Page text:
Method of pinning different kinds of insects. After the insects, have been caught and killed, they should then be prepared for the permanent collection. Most insects such as wasps, beetles, flies and grasshoppers should simply have a pin t... Read more of Pinning And Preserving A Collection at Bugs Insects.netInformational Site Network Informational
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Bees Watering How To Find Them








As soon as the bees begin to stir in the spring they go searching
around for water, for this is one essential element in
brood-rearing. Early in the season the ground is generally so full
of water that bees are not confined to any certain place in order
to get the amount needed. But later in the season, when the ground
has dried off and wet weather springs have dried up, if we go into
the woods along the mountain and visit the never-failing springs
sure to be found in the hollows and low flat places, we will be
pretty sure to find bees at some of these places.

It is not often that bees are numerous enough at these springs to
make what would be termed a strong course, but by following the
plan which I here give, you can, in a short space of time, have all
the bees necessary, with no danger of having bees from other trees
or from our neighbors' stands, which would make a mix-up, and make
it much harder for us to follow the bee that is watering. When we
go on a trip of this kind first we will provide ourselves with a
small glass tumbler; a cover, made of some dark heavy material,
long enough so that when slipped over the glass it will come within
one-fourth of an inch of the open end. Then we will take a few
drops of honey in a small vial, the scent, cloth, and bait of sugar
and water mentioned previously. When we find the bees watering we
take the glass, without cover, and place it over the bee, which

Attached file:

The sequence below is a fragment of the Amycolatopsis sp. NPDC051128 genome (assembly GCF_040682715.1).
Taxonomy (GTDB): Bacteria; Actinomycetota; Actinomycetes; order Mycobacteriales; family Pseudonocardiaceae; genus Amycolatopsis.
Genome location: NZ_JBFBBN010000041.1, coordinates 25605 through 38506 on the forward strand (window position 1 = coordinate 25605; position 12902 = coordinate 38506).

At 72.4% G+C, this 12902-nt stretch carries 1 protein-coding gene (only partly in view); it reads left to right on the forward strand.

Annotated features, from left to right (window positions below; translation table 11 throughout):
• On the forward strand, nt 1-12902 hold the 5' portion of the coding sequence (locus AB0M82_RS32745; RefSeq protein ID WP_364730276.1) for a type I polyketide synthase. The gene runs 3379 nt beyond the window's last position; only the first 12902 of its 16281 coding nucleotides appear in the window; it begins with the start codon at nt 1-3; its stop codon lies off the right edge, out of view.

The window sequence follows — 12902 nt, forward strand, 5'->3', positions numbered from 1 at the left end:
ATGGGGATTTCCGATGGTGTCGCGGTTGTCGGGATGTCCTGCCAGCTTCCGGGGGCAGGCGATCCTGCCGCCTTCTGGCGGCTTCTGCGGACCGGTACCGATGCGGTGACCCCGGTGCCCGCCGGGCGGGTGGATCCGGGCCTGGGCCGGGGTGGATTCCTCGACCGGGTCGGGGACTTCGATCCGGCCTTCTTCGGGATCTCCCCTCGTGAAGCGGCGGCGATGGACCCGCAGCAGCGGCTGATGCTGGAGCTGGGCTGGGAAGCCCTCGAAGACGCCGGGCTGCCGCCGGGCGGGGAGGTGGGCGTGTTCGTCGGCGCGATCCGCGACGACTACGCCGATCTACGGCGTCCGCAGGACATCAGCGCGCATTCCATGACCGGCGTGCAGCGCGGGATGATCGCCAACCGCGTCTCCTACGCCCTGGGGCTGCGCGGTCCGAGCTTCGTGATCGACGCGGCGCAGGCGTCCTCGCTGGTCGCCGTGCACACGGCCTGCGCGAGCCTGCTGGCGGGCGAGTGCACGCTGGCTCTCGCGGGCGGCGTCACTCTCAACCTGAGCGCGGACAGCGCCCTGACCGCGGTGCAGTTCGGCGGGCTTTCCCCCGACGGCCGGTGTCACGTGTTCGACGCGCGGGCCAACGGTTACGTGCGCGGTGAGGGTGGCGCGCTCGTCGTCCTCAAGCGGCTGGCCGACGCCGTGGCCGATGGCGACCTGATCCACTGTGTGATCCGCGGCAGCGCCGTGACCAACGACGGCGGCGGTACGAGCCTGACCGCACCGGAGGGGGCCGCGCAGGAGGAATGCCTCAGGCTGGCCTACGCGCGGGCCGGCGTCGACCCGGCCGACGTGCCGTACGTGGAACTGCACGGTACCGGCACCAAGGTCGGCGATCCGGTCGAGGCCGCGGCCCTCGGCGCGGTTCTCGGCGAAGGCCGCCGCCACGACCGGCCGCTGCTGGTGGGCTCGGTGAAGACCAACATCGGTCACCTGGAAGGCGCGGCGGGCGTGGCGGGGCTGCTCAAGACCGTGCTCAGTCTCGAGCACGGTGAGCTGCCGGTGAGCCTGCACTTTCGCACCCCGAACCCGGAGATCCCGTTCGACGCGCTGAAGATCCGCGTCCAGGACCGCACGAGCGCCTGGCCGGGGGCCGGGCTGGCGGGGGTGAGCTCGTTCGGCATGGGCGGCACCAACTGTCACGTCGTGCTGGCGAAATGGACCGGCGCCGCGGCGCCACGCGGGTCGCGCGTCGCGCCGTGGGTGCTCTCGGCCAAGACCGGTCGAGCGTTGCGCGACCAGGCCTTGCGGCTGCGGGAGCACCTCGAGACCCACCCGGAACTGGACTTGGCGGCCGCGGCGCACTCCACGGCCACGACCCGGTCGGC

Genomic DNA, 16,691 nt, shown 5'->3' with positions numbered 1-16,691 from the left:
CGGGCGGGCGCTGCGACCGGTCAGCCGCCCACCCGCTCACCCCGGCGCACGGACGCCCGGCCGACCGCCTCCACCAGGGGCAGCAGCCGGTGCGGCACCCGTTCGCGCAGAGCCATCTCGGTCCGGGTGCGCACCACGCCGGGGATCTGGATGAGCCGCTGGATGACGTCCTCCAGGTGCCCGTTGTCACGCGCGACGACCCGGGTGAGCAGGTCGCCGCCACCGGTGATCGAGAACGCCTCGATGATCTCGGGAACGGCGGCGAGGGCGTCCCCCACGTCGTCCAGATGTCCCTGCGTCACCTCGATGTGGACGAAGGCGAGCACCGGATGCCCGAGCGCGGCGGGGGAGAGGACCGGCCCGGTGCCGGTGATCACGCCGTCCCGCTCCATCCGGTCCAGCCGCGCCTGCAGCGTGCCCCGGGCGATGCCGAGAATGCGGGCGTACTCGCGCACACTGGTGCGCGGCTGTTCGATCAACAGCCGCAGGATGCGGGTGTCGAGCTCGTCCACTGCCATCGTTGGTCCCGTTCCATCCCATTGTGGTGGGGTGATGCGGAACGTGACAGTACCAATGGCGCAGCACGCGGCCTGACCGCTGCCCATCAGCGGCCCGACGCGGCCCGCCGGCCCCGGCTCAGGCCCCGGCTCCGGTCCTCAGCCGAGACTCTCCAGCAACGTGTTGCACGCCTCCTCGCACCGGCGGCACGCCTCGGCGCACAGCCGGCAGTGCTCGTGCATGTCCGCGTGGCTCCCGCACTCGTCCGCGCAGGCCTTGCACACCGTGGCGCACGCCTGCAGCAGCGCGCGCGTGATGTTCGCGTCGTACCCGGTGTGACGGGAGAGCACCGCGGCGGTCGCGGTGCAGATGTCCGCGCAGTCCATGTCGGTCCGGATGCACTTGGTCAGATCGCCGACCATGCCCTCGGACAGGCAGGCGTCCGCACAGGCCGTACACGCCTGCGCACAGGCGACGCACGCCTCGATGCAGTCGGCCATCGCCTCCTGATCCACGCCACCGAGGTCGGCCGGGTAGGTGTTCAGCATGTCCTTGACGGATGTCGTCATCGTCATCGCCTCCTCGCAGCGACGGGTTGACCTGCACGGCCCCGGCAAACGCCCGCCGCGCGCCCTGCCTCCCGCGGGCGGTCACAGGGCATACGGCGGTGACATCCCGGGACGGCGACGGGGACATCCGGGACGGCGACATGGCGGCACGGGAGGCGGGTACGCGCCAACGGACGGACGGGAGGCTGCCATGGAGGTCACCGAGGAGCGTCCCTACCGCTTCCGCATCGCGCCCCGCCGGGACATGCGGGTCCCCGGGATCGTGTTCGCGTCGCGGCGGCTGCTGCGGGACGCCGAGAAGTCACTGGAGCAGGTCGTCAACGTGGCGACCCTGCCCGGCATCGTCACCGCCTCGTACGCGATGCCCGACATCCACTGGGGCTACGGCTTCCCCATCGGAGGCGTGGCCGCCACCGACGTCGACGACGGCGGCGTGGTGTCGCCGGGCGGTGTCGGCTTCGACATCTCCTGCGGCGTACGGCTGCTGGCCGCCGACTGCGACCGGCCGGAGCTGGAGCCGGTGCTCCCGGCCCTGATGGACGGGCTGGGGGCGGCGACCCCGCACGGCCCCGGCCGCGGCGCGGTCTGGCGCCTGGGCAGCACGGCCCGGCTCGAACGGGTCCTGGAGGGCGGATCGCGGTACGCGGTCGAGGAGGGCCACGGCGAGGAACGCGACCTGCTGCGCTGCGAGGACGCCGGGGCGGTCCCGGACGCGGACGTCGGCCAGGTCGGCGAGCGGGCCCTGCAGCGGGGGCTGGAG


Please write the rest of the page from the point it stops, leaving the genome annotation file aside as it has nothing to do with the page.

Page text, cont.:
will immediately try to fly and finding himself a prisoner, will
crawl around the upper part of the glass. Previous to this a few
drops of the honey were placed on a piece of cardboard or large
leaf. Then we lift the glass and place the hand under to prevent
the bee escaping and place it on the cardboard or leaf. Now place
the black hood over it and watch the result. There is but one place
for light to enter and this is the narrow opening at lower end of
cover. In a moment the bee can be seen crawling around the bottom,
sometimes reaching down to the cardboard. Now he has found a drop
of the honey and seemingly forgets his sad plight of a moment ago
and proceeds to take a meal. The glass is lifted gently off, the
dark thick cover preventing him from seeing our hand. As soon as he
is loaded he starts and circles many times and then goes home, and
in some manner that we can't explain, tells others of what
delicious sweets he has found. No more water for that bee; he is
bound to come back and search for more honey.

We can go and catch as many bees as we think it necessary, but
generally five or six would be ample. Then the scented cloth is
placed on the ground, a bunch of green bushes laid on the spot
where the cardboard had been sprinkled freely with sweetened water,
and we are soon ready to start on the course, following the
instructions given in previous chapter.





Next: Hunting Bees From Sumac

Previous: Early Spring Hunting



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